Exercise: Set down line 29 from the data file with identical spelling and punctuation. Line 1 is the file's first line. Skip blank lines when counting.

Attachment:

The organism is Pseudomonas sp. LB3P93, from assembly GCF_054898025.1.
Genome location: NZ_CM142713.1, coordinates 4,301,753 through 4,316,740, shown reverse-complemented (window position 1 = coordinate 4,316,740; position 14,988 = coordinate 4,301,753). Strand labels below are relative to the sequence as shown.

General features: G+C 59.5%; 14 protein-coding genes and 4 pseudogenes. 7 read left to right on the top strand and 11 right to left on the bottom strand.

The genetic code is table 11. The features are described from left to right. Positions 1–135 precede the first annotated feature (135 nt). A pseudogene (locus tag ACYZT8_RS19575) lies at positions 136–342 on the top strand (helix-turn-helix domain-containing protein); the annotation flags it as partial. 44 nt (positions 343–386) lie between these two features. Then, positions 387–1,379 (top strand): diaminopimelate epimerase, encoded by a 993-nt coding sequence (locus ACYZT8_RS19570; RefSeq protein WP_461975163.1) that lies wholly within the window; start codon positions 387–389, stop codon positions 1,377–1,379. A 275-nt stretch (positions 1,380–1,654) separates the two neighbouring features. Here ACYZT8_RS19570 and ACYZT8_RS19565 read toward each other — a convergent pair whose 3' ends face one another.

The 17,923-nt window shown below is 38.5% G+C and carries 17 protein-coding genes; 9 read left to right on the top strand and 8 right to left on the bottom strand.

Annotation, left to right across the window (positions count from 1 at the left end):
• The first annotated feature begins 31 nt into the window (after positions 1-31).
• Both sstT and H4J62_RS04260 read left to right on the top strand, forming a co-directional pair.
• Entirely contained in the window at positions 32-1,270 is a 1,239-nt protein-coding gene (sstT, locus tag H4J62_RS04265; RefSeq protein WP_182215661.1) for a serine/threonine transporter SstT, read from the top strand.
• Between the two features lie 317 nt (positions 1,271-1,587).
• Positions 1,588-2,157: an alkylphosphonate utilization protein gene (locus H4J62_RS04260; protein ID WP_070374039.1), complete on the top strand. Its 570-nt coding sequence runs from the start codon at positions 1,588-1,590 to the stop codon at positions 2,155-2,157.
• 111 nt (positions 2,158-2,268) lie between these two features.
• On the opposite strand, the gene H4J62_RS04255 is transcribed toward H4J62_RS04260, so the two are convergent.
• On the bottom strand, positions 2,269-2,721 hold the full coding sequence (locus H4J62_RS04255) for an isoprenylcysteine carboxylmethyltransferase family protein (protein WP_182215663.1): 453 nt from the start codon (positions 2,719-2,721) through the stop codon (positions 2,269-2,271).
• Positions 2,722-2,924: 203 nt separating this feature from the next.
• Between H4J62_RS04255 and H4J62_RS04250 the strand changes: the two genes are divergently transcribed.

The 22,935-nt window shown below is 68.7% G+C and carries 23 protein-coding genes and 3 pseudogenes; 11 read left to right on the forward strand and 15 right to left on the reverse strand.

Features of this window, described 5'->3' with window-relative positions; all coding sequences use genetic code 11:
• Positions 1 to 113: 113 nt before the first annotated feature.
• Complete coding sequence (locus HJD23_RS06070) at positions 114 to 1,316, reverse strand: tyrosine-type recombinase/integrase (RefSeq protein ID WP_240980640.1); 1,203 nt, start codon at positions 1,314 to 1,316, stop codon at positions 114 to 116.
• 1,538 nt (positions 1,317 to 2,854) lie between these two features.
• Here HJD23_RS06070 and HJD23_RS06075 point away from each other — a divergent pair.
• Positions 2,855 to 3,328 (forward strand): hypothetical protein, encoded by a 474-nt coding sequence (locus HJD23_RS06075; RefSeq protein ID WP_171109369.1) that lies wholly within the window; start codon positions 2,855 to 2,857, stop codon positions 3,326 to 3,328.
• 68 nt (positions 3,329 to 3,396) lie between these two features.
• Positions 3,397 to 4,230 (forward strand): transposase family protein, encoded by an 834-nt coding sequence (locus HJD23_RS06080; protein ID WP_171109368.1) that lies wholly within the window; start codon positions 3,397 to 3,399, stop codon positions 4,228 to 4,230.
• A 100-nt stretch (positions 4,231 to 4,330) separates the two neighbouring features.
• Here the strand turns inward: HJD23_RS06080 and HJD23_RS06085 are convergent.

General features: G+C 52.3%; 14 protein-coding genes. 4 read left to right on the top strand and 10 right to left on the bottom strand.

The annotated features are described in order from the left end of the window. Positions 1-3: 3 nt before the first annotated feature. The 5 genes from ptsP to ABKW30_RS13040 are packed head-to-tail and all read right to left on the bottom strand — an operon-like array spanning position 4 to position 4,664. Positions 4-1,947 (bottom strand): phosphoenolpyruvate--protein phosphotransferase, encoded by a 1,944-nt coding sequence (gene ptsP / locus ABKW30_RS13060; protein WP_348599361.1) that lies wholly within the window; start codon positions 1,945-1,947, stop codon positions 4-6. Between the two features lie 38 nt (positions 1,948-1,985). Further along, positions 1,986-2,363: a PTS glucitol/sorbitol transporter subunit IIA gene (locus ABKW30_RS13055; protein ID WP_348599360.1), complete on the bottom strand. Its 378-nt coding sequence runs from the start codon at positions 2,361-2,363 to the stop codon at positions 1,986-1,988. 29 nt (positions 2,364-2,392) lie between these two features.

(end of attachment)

The annotated features are described in order from the left end of the window. Positions 1-3: 3 nt before the first annotated feature. The 5 genes from ptsP to ABKW30_RS13040 are packed head-to-tail and all read right to left on the bottom strand — an operon-like array spanning position 4 to position 4,664. Positions 4-1,947 (bottom strand): phosphoenolpyruvate--protein phosphotransferase, encoded by a 1,944-nt coding sequence (gene ptsP / locus ABKW30_RS13060; protein WP_348599361.1) that lies wholly within the window; start codon positions 1,945-1,947, stop codon positions 4-6. Between the two features lie 38 nt (positions 1,948-1,985). Further along, positions 1,986-2,363: a PTS glucitol/sorbitol transporter subunit IIA gene (locus ABKW30_RS13055; protein ID WP_348599360.1), complete on the bottom strand. Its 378-nt coding sequence runs from the start codon at positions 2,361-2,363 to the stop codon at positions 1,986-1,988. 29 nt (positions 2,364-2,392) lie between these two features.